Poetry: The Skinning | clivejames.com
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The Skinning

I watched my older cousin skin a mole:
it seemed a fearsome thing to do, but I was eager
to be big and full of knowledge, so I stayed there,
brave girl, hunkered down, my flowered skirt
rucked up between my summer knees.
The shed’s stone step — his rough autopsy table —
pressed the morning’s gathered heat into my soles,
the same heat rising through the opened body
of the mole. I frowned against the boomerang
of sun, flung, swerving, off the blade at me,
and in the quiet of the early afternoon — the grown-ups
at their ritual naps — the whispering, skrrt-skrrt,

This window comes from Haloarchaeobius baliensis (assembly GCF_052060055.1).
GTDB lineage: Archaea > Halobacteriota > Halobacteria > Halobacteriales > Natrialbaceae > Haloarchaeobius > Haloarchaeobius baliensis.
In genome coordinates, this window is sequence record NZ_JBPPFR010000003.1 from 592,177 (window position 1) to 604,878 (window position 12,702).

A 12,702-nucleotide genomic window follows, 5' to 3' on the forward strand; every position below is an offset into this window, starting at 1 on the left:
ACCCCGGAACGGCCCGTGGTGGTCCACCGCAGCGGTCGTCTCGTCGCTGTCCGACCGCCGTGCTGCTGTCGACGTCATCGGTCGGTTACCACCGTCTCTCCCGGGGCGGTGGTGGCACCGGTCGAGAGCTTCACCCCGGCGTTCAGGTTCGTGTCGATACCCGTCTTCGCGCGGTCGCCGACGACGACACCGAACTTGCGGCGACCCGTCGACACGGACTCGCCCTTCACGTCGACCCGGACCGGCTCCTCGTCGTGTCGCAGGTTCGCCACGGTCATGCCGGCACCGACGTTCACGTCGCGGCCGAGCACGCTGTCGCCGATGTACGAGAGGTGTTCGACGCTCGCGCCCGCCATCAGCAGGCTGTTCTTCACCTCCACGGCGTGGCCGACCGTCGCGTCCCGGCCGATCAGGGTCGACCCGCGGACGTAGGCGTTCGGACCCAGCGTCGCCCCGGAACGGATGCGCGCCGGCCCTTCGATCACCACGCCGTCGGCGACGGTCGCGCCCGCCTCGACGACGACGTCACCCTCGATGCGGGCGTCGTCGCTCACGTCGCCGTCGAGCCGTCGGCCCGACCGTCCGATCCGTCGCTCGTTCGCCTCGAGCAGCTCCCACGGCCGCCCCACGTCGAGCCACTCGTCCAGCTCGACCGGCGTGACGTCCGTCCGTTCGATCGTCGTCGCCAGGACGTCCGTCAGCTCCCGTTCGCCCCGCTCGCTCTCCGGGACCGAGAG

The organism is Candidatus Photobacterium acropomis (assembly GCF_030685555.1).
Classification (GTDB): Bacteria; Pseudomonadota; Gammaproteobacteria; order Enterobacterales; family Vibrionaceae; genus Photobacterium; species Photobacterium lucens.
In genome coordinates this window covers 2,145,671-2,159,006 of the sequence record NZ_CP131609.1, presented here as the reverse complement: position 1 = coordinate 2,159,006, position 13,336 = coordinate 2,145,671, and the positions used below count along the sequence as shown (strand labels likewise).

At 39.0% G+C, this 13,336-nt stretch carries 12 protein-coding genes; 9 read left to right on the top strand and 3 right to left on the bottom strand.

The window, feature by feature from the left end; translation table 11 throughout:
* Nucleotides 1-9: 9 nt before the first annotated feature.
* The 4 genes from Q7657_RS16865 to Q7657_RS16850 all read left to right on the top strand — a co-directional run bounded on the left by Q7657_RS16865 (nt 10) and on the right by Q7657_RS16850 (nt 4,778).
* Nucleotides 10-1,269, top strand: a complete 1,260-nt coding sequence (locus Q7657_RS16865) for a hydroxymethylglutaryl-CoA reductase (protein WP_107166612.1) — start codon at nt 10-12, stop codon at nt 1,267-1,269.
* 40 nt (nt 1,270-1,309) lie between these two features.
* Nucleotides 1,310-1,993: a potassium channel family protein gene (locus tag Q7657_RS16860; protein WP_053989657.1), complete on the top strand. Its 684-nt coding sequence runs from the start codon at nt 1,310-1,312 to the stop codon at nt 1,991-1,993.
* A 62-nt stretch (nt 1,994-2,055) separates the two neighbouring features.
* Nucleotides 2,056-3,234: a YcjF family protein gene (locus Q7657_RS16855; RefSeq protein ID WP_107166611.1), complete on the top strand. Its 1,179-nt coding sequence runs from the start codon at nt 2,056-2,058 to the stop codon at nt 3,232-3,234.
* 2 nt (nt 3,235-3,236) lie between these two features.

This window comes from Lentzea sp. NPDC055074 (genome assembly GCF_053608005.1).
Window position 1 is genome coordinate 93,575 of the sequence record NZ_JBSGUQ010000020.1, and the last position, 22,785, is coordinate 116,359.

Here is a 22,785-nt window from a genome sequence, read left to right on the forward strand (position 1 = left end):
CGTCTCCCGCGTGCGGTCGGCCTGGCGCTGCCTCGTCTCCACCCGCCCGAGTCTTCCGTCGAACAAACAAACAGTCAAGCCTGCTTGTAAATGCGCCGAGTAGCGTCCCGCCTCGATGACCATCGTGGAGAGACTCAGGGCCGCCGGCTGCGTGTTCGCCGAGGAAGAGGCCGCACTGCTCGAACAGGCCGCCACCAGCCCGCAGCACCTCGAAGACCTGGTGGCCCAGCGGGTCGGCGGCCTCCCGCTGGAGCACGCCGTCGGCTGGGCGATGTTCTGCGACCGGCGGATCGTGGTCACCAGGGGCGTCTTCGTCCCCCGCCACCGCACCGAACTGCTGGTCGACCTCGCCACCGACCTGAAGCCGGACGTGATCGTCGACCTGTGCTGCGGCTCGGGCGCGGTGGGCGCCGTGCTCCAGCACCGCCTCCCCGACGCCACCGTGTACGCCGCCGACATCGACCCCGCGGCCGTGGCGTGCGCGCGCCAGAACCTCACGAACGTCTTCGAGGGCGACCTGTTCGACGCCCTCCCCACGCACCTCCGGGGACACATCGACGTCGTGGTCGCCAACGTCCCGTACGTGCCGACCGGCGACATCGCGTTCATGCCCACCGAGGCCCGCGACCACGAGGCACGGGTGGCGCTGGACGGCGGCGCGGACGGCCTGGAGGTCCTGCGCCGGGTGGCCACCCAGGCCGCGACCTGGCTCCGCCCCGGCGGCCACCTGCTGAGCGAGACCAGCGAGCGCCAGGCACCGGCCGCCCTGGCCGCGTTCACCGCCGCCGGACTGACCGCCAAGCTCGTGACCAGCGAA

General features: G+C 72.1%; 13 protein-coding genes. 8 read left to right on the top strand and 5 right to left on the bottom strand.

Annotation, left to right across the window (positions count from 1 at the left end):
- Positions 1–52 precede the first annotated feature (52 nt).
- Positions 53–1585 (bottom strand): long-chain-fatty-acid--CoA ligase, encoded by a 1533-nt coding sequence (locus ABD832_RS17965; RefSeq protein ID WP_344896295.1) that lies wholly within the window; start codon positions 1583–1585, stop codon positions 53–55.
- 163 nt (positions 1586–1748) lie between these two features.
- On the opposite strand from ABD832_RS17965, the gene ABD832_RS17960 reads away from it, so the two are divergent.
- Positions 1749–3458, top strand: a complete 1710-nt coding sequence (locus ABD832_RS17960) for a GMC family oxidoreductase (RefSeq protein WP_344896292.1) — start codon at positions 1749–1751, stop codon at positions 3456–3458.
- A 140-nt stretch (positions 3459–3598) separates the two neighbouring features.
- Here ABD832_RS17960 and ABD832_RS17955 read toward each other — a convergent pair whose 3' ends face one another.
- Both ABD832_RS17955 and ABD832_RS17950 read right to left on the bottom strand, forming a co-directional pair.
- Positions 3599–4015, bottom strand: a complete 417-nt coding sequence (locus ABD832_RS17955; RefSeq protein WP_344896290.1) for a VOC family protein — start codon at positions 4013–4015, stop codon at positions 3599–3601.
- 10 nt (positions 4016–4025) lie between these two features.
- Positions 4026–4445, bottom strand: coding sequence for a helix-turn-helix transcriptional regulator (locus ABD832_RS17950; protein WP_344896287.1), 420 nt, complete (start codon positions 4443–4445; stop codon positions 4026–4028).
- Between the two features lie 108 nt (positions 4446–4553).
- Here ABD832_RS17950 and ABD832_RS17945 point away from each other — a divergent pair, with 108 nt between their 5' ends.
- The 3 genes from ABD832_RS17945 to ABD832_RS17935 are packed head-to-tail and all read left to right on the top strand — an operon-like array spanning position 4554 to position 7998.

skin peeling back as if from velvet fruit, rasped
louder than the new, enormous thudding of my heart.

No bigger than a mango really, it had fitted in his palm
after the shot, a trophy for his patience, waiting, poised,
brave backyard hunter, ready finger on the trigger lip.
Unsuspecting, it had snuffled to the ceiling of the lawn,
a creature from a picture book, old Mouldiwarp: soft snout,
a pair of small, intrepid claws, a grubby engineer
whose only fault was choosing my aunt’s emerald pride
and joy as his back door. But now it lay as dumb
as fruit, and leaking juice, a thick and sweethot scent
I had to suck my teeth against — but no, I wouldn’t
look away, or pinch my nose, as his brown fingers,
almost priestly, probed the tight-packed inner things.
I watched, and didn’t flinch: his certainty and skill —
and then his sudden, flashing grin, conspiratorial,
as though I wasn’t just a scaredy-cat who couldn’t catch
a ball or swim: I’d crouched to skin a mole with him,
and so I too, accomplice now, was in on his small kill.